To book the Anchiskhati Quartet, and for information on concert, masterclass, and lecture-demonstration fees:
Contact: John A. Graham: j.graham [at] yale.edu
Nestled below the Caucasus Mountain range, Georgia possesses the oldest pre-Christian polyphonic musical tradition in the world, one of unusual and striking harmonies that transport us to a different time. It is emotional music – not sentimental or sad, but able to arouse the raw power that lies dormant in all of us.
The Anchiskhati quartet will be in the US in February - March, 2016, sharing their love of the musical tradition they were born into. Performing both church and folk music, with local instrumentals, they present a rare opportunity to experience an ancient tradition.
Read more on the Anchiskhati website.
The Anchiskhati Choir, renowned for their vocal precision and exquisitely executed performances, present a program of Easter and Lenten music in the idiom of Orthodox polyphonic music from Caucasus Georgia. Sung in three-voiced close harmony, the precision of timbre, tuning, and other nuances of authentic practice in an Anchiskhati performance yield an exquisite blend of ethereal Orthodox prayer text with the hearty passion of the Caucasian folk-singing style.
On the present tour, they will be performing a selection from their latest project, "The Orthodox Paschal Cycle." The singers expertly negotiate the complex polyphonic forms of these familiar Paschal texts, their voices precisely tuned to the unique other-worldly harmonies and intonation styles of the Georgian harmonic idiom. In addition to chants from Holy Week and Pascha, the performance will conclude with several para-liturgical songs from the folk repertory, accompanied by traditional instruments such as the goatskin bagpipe (chiboni) and a four-string lute (chonguri).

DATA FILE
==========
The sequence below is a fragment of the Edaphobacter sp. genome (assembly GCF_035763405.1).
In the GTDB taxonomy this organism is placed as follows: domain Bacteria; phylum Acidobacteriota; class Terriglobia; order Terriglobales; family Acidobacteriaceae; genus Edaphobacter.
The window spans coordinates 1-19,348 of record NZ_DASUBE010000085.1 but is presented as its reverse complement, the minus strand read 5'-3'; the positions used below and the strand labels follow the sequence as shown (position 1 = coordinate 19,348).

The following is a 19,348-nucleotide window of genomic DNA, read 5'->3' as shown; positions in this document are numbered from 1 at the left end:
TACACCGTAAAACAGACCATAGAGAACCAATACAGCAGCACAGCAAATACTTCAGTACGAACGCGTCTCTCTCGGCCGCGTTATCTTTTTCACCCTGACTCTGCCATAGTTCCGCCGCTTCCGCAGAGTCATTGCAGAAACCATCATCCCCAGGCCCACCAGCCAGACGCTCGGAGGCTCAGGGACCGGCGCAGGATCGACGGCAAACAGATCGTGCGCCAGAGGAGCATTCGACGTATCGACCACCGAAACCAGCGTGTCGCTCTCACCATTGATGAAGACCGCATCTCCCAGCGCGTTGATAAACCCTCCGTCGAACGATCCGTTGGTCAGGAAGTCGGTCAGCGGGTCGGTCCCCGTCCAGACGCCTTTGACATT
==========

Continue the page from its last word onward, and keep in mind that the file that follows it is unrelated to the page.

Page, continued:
The Anchiskhati Church Choir, of Tbilisi Georgia, are the undisputed leaders of the widespread contemporary revival of the suppressed traditional form of Georgian chant, as well as some of the leading scholars of the history and theory of this globally significant medieval repertory.
The revival of polyphonic chant of the Orthodox Church in the country of Georgia is synonymous with the work of the Anchiskhati Church Choir. An oral tradition for centuries, it was only saved from complete extinction by its transcription into European notation at the turn of the last century. Starting in 1988, members of the Anchiskhati Church Choir were able to gain access to these forbidden transcriptions in State Archives, and begin to chant the liturgy of their ancestors in the context of Orthodox services. This achievement paved the way for further advances such as the publication of more than fifteen compact disk recordings of chant as well as a dozen books of chant notation.